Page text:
US 3952311 A
A high speed, electro-optical printing system for producing images, particularly images of type characters, on sheet material. A radiation sensitive, image-recording material preferably in sheet form is moved at a controlled speed past an array of relatively small, emitters of radiation actinic to the image-recording material. The emitters are electrically energized selectively and for varying durations to expose and produce images in the image-recording material as it moves past the emitters.
The emitters may include light or heat emitting diodes or the ends of optical fibers each optically coupled at its other end with an actinic radiation source. The image-recording medium is carried on a sheet material and the system includes means for moving the image-recording sheet past the array of emitters and a processor for treating the exposed sheet to form a stable, visible image. A computer control system may include a memory containing programs for type characters thus offering the system utility as a high speed printer or it may provide for converting into printed form, electrical signals conveying graphic information.
1. An electro-optical printing apparatus for printing alpha-numeric characters on a surface of a photosensitive recording material, said apparatus comprising:
a plurality of radiation emitters each being capable of emitting radiation at wavelengths to which said surface is sensitive, said emitters being disposed in an array along a substantially straight line, said array being a plurality of rows of said radiation emitters;
means for moving said recording material with its surface adjacent said array, and at a substantially constant speed relative to said array, and;
means for selectively activating each of the said emitters for predetermined periods of time, and
means for coordinating the predetermined periods of time in which each of the said plurality of emitters are activated with said constant relative speed of said recording material so that the radiation emitted by said emitters will be recorded on selected ares of said recording surface in the form of an alpha-numeric image,
each of the said emitters being positioned to irradiate a different area of said recording surface, the different areas of said surface irradiated by each of the said emitters being arranged in an overlapping relationship with one another.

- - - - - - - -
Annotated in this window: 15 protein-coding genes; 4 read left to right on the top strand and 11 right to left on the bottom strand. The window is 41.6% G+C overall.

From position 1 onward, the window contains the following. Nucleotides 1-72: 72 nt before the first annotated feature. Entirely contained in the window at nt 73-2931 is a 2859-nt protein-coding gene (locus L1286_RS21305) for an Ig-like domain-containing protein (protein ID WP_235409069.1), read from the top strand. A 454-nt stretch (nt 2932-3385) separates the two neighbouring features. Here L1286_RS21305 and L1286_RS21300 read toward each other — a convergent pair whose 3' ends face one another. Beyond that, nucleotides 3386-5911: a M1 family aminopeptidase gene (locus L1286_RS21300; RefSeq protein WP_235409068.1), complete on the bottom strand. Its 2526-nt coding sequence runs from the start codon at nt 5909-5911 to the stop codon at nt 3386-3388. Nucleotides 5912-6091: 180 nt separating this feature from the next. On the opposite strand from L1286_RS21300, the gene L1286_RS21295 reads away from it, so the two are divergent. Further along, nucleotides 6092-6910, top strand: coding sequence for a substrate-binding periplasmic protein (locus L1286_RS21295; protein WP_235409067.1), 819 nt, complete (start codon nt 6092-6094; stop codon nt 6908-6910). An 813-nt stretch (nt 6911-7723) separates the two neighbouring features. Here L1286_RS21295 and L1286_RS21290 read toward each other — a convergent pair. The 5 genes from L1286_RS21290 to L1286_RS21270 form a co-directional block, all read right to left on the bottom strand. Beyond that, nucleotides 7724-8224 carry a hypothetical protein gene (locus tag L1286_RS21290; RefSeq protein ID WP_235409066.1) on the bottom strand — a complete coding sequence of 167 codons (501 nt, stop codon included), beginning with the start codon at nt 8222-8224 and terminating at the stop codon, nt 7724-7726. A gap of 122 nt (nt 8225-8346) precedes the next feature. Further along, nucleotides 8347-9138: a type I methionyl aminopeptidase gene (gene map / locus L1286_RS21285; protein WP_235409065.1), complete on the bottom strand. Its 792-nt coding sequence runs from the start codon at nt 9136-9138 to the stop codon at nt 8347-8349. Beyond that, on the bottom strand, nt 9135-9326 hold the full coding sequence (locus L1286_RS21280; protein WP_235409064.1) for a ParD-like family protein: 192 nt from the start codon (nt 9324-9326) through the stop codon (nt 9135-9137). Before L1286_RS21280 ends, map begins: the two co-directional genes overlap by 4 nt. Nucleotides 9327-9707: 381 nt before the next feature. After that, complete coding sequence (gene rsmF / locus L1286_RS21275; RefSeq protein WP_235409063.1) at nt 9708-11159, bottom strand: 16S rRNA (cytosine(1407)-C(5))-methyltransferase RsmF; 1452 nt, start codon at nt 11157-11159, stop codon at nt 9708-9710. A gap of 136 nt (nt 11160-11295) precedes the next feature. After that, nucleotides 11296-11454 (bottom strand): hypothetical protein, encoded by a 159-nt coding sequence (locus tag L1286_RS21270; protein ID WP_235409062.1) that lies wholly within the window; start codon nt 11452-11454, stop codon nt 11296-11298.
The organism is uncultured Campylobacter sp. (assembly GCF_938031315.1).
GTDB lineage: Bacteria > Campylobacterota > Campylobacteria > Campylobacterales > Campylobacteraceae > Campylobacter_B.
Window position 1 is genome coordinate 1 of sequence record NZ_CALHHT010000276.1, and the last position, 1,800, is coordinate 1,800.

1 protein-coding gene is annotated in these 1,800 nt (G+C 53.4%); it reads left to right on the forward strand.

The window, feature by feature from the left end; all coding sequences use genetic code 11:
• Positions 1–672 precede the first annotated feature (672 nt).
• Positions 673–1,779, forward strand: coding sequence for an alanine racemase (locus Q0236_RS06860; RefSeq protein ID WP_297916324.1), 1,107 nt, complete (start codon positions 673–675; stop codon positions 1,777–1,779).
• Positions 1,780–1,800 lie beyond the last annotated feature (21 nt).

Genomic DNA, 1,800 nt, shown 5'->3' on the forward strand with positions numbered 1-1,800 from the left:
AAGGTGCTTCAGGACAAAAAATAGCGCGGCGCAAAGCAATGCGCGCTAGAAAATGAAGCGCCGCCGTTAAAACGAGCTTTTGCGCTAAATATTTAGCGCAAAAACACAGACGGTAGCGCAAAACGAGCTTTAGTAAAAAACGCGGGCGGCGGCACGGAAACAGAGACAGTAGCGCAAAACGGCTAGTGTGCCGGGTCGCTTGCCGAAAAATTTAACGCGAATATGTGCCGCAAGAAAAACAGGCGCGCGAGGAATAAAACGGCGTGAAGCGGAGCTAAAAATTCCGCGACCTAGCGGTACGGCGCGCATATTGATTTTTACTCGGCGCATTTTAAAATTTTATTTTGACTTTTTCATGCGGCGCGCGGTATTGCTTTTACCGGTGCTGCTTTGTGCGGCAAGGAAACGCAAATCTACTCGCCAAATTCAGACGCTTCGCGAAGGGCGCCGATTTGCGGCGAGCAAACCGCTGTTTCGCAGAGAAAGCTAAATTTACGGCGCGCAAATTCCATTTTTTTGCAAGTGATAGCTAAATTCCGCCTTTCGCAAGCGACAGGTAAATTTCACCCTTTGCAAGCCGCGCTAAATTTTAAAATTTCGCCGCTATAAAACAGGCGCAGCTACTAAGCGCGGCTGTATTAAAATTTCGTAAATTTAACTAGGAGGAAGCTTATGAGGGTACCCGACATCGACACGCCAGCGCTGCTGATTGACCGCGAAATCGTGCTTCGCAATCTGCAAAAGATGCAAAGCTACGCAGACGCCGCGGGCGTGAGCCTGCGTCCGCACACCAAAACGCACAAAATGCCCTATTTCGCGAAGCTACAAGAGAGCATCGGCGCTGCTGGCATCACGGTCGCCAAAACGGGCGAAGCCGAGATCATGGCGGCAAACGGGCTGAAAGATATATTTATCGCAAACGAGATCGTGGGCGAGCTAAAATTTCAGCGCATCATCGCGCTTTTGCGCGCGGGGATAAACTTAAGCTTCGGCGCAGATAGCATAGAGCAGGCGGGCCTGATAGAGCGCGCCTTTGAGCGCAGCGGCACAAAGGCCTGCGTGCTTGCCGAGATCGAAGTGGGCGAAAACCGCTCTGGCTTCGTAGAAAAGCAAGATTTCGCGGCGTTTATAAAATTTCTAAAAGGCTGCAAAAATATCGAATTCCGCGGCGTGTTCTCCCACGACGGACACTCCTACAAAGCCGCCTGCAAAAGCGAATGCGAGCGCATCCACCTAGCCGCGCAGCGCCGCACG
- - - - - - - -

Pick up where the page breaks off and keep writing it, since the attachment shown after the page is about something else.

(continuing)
2. A method of electro-optically printing alpha-numeric characters on the recording surface of a photosensitive material, said method comprising the steps of:
arranging a plurality of radiation emitters in a straight line array, each of the said emitters being capable of emitting radiation at wavelengths to which said photosensitive material is sensitive,
selectively energizing for predetermined periods of time each of the said emitters,
transmitting the emitted radiation from each of the said emitters to a different area on said surface,
providing relative movement at substantially constant speed between said recording surface and said emitters, and
coordinating the predetermined periods of time in which each of said plurality of emitters are selectively energized with said constant speed of said relative movement between said emitters and recording surface so that alpha-numeric character images are recorded on said recording surface by exposure of selected ares of said recording surface by said emitted radiation, said step of coordinating including the steps of synchronously generating a first data signal which programs the order to energization of said emitters and a second data signal which determines the duration of the energization period of said emitters, and employing said first and second data signals to effect energization of said emitters so as to record said alpha-numeric character images.
This invention relates to high speed, electro-optical printing systems and particularly to systems employing radiation-sensitive image-recording mediums to produce records of information as type characters and/or in graphic form.